Frederik MAGLE (b.1977)
Like a Flame
Like a Flame [3:59]
Fleeting Glimpses [3:02]
Towards Truth [8:42]
A Temptation [5:53]
To Become [12:12]
Through the Mist [9:18]
Crossing Borders [5:59]
Dreams of Childhood Dreams [4:15]
Memories of Meadows [7:12]
Behind the Mask [5:33]
Empty Fair [6:40]
Journey Forever [6:02]
End of the Circle [4:52]
Frederik Magle (organ)
rec. Jørlunde church, Denmark. 22-23 December 2009. DDD
PROPRIUS PRCD 2061 [59:49 + 73:11]
This is probably not the easiest product in the world to market: 130 minutes of organ improvisations, with grandiloquent titles like "Crossing Borders", "Destiny", and "Dreams of Childhood Dreams", played on an obscure instrument in a little village in western Denmark by a relatively unknown Danish composer-organist. Magle’s biography boasts that he "also works with film scores and crossover music, blending contemporary classical music with other genres such as jazz, rock, and electronica." Not really a concept to have music-lovers reaching frantically for their wallets!
It hardly helps that Frederik Magle has a tendency to come across in print as a little precious. For example, on his website, his presumably self-penned biography says he "began composing at the age of five and took lessons of piano and music theory from the age of six. The first public performance of his music took place when he was 8 years old." The big 'welcoming' photo of him on the site, also host to the "Magle International Music Forums", verges on the self-parodic. In the CD booklet notes he says that the music on this double disc forms a "story", one of "restless, sometimes tortured minds on a journey somewhere between the unreal and the all too real." He says of the improvisations: "And alive they came, each like a being with an individual story to tell. Filled with different emotions: joy, hate, love, anger, despair, sorrow, hope, but having one main purpose: to become." They came alive to become? Magle is not writing in his native language, and his English, though good, is not perfect - but is that an excuse for pretension?
So is there any compelling reason to listen to his music? Categorically, the answer is yes. Once the first CD is spinning, Magle's linguistic liberties and idiosyncrasies quickly fade as the quality and imagination of his improvisations become apparent.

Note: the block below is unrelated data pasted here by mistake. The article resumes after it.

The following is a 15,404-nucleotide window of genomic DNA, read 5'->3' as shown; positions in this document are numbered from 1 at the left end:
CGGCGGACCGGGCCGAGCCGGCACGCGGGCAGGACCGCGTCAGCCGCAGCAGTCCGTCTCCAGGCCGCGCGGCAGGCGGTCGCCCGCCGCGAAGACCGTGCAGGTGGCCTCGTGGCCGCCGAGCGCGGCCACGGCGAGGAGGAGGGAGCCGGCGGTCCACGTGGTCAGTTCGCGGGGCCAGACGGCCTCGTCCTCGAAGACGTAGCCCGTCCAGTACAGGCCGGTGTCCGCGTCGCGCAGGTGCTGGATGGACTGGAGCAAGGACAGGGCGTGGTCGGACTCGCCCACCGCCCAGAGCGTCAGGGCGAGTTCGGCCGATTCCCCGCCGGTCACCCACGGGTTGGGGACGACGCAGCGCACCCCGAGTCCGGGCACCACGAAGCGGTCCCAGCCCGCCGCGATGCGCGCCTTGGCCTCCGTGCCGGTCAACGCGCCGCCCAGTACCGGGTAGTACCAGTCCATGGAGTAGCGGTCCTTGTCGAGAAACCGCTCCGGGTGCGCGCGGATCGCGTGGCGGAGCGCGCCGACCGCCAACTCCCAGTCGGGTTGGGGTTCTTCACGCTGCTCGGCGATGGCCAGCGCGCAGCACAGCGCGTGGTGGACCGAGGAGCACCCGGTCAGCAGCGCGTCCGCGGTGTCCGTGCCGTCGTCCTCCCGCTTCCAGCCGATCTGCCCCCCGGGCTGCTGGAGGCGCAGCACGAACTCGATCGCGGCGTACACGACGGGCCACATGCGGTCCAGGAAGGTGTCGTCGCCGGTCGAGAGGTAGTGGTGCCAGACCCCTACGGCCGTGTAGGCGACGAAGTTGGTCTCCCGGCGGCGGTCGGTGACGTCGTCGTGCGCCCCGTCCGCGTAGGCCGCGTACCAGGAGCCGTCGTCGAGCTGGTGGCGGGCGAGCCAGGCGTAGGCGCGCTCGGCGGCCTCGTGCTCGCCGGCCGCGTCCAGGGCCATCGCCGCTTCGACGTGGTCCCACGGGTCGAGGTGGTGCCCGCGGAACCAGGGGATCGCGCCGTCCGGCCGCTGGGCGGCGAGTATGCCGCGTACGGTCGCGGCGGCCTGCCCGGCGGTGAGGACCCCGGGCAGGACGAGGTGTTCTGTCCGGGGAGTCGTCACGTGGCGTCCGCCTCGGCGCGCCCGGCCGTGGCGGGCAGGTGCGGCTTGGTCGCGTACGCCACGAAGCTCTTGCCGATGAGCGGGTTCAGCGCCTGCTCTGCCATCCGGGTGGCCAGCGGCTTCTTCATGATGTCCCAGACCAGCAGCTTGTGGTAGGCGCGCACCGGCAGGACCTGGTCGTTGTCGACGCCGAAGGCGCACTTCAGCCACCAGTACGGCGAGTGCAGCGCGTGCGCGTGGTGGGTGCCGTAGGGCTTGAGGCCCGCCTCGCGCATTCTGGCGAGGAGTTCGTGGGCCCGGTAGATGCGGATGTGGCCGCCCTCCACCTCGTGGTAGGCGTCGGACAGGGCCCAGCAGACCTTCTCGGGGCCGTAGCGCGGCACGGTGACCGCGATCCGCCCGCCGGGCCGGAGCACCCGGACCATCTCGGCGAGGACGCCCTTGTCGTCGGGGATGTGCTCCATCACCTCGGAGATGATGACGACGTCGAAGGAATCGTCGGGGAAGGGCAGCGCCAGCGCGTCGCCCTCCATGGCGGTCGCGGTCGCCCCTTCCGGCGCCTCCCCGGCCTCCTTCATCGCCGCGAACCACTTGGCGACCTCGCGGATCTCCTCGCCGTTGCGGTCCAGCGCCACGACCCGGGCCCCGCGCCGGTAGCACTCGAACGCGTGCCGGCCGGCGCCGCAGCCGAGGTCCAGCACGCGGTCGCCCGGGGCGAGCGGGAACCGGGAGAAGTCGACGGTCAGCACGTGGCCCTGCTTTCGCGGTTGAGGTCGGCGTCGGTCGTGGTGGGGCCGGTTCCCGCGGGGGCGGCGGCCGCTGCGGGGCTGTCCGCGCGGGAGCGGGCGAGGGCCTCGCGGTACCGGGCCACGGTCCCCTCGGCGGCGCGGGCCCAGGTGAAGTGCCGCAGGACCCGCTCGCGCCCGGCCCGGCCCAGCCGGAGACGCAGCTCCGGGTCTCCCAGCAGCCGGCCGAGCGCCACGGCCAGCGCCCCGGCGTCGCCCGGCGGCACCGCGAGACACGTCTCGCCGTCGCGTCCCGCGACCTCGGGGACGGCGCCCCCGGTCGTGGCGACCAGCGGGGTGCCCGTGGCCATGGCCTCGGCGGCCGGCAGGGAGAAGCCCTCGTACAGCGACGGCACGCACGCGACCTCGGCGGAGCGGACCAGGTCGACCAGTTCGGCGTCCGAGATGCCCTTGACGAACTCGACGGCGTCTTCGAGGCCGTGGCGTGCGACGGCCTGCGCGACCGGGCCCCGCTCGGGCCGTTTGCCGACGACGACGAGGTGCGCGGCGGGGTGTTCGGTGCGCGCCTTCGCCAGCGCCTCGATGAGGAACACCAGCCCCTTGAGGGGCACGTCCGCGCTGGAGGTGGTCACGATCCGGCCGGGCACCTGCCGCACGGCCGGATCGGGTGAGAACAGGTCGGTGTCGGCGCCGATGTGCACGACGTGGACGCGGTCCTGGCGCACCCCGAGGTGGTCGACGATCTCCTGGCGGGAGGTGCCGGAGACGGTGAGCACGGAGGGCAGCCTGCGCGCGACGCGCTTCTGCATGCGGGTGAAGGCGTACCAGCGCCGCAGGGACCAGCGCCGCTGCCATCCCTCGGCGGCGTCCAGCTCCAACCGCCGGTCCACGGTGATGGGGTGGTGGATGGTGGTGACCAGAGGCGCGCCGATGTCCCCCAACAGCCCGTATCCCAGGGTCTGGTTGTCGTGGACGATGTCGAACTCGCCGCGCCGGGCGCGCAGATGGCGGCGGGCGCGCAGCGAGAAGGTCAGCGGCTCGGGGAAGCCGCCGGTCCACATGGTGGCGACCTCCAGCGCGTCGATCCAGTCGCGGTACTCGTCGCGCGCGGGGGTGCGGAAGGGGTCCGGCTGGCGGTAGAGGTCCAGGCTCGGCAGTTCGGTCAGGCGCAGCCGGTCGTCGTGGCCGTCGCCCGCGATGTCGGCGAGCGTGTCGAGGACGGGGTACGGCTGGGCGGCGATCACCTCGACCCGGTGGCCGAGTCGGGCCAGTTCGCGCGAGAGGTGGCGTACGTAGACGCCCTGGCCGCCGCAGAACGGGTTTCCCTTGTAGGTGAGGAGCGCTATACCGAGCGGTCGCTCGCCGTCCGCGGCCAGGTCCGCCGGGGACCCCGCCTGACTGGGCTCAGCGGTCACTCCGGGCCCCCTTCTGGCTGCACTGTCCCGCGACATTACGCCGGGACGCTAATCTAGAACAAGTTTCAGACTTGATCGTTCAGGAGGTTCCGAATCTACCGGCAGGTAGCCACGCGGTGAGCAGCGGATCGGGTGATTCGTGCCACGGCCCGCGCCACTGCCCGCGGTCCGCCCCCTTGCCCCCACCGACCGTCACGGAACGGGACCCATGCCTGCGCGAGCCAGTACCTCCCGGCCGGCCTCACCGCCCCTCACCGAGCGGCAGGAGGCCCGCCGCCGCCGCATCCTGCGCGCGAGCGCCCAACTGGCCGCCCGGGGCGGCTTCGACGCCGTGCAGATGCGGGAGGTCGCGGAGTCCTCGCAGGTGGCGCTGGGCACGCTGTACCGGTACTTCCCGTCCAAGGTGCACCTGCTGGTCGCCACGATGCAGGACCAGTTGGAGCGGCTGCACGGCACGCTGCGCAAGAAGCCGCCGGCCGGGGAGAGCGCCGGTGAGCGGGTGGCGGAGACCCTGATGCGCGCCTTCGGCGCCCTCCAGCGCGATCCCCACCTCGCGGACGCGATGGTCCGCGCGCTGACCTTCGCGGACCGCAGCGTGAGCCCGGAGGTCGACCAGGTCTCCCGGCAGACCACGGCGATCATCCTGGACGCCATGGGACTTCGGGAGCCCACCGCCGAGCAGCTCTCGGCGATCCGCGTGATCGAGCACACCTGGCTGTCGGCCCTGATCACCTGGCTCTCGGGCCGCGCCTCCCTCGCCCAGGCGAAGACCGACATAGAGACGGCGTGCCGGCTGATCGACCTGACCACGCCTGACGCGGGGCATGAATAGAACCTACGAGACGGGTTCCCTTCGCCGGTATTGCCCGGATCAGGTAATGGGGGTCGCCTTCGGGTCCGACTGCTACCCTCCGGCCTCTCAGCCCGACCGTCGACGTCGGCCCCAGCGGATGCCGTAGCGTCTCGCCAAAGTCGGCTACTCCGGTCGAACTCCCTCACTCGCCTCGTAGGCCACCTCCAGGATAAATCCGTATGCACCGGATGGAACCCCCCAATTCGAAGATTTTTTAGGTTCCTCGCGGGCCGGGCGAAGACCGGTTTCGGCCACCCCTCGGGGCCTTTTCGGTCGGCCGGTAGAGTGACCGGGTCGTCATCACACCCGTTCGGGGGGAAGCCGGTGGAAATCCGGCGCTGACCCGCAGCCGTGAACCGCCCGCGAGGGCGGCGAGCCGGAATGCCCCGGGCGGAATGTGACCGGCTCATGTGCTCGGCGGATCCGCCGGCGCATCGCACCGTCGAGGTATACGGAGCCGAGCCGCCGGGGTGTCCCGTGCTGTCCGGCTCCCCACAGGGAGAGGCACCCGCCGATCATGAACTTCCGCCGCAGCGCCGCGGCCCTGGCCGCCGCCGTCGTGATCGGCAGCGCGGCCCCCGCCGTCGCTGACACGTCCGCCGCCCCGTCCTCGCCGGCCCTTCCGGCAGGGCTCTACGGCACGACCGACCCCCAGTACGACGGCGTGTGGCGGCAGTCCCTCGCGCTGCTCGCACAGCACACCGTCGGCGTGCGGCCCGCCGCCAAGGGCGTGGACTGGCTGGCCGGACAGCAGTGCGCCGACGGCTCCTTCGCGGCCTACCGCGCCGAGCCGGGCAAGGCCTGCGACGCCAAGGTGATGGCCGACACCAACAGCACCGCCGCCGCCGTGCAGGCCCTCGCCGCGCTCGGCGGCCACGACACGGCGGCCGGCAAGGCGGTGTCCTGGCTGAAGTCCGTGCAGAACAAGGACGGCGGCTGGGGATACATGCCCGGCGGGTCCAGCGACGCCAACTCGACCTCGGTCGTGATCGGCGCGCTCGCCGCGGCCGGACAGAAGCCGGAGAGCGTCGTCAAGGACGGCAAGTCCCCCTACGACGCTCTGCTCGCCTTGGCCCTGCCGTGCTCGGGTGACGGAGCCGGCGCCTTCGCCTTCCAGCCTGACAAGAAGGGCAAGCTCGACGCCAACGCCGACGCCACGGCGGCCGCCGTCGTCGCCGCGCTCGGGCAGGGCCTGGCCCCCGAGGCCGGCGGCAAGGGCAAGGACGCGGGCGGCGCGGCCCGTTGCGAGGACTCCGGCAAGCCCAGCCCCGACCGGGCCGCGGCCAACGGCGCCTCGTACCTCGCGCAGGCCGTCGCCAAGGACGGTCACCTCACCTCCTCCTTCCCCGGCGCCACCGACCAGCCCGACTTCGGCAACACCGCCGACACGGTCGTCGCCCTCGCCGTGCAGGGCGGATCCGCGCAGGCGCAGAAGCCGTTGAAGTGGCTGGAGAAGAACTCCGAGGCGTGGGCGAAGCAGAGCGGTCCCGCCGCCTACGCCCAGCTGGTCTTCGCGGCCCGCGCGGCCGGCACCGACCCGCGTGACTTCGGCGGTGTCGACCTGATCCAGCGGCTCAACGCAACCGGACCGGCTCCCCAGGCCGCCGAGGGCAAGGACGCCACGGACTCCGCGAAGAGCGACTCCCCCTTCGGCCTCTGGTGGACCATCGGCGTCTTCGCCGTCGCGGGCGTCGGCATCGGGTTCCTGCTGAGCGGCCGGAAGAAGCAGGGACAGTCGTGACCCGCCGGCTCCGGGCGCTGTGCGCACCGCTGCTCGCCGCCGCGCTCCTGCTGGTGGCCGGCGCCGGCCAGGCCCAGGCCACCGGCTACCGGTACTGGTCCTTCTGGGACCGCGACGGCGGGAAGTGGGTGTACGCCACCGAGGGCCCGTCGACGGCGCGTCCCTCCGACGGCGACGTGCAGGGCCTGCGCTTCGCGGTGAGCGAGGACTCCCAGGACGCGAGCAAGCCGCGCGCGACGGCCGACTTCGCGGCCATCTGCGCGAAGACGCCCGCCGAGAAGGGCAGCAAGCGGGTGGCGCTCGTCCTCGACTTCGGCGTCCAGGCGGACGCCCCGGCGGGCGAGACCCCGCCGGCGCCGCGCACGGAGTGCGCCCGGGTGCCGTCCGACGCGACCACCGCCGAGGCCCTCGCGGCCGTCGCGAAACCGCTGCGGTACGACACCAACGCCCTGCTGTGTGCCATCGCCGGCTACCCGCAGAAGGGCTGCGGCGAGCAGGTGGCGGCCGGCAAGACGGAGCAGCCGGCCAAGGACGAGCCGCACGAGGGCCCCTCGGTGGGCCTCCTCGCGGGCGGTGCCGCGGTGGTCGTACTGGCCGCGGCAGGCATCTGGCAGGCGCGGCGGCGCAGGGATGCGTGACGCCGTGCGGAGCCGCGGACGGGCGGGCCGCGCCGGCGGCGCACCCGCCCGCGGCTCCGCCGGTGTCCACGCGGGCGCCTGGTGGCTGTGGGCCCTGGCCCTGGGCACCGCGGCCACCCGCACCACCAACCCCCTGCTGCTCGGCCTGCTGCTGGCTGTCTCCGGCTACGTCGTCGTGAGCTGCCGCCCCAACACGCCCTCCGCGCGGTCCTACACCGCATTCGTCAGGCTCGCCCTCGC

Magle was commissioned to design the new organ at the 12th century church at Jørlunde in 2004, and it was built by Frobenius & Sons. In December 2009 Magle immersed himself for two days in organ improvisation, playing a total of 60, of which he chose 23, "meticulously sorted into this musical and mental journey" for this album, "unedited as a one take live recording."
He describes the whole experience as "psychedelic", but there is nothing hallucinatory about the quality of the results. Magle's music-making is highly creative, sometimes visionary, surprisingly unpompous (titles excepted), and always basically tonal - or at least chromatic - and tuneful. Magle himself was sufficiently impressed to undertake to commit all the improvisations to score - this is music recorded backwards!
The hour-long first disc flies past. It opens dramatically with the huge chords of 'Origin', yet the second and third pieces, 'Like a Flame' and 'Fleeting Glimpses' could hardly be more different, with their catchy ostinatos and high registers. Almost sardonically, given the comments above, the longest piece, 'To Become', is outstanding, building up a thrilling, Franckian wall of sound before relenting peacefully. Magle admits in the notes that this one work, the longest on either disc, is only partly improvised. The final track, 'Truth', begins bizarrely, like a clapped out organ being crank-started, and ends just before the organ bursts into flames - which is just what the original instrument at Jørlunde did! The 'Truth' is stranger than fiction - but startlingly original.
The opening piece on CD2, 'Odditorium', is aptly named - a ride through a fairground Haunted House to the Magle's phantasmagorical accompaniment. 'Through the Mist', the second track, is a much longer, reflective piece, whereas 'Memories of Meadows' is not unlike a reworked ancient Celtic folk tune, complete with droning bagpipe. The disc ends with a marvellous Widor-like toccata, 'Ascending', followed by the almost extra-terrestrial 'End of the Circle'. It is this kind of intelligent variation which characterises the whole programme - dramatic window-rattlers alternating with pieces that are serenely uplifting or contemplative and others again that are mischievously eccentric or playful. To complement this there is also a steady flow of ideas, expertly implemented, within the improvisations themselves. At no point in the two hours is the listener's attention given cause to flag; yet the music is often so emotionally intense that, between discs, a cup of tea at the very least is advisable.
Sound quality is reasonably good, though there is a slight fuzziness to the quieter sections. One minor quibble is that the tracks are very closely cropped, especially at their beginnings - not a problem when a whole disc is played, but more noticeable when individual tracks are selected. The CD booklet design is...different. Magle looks far more genial on this photo. All things considered, this is a double CD that no fan of original organ music should be without.
A double CD that no fan of original organ music should be without.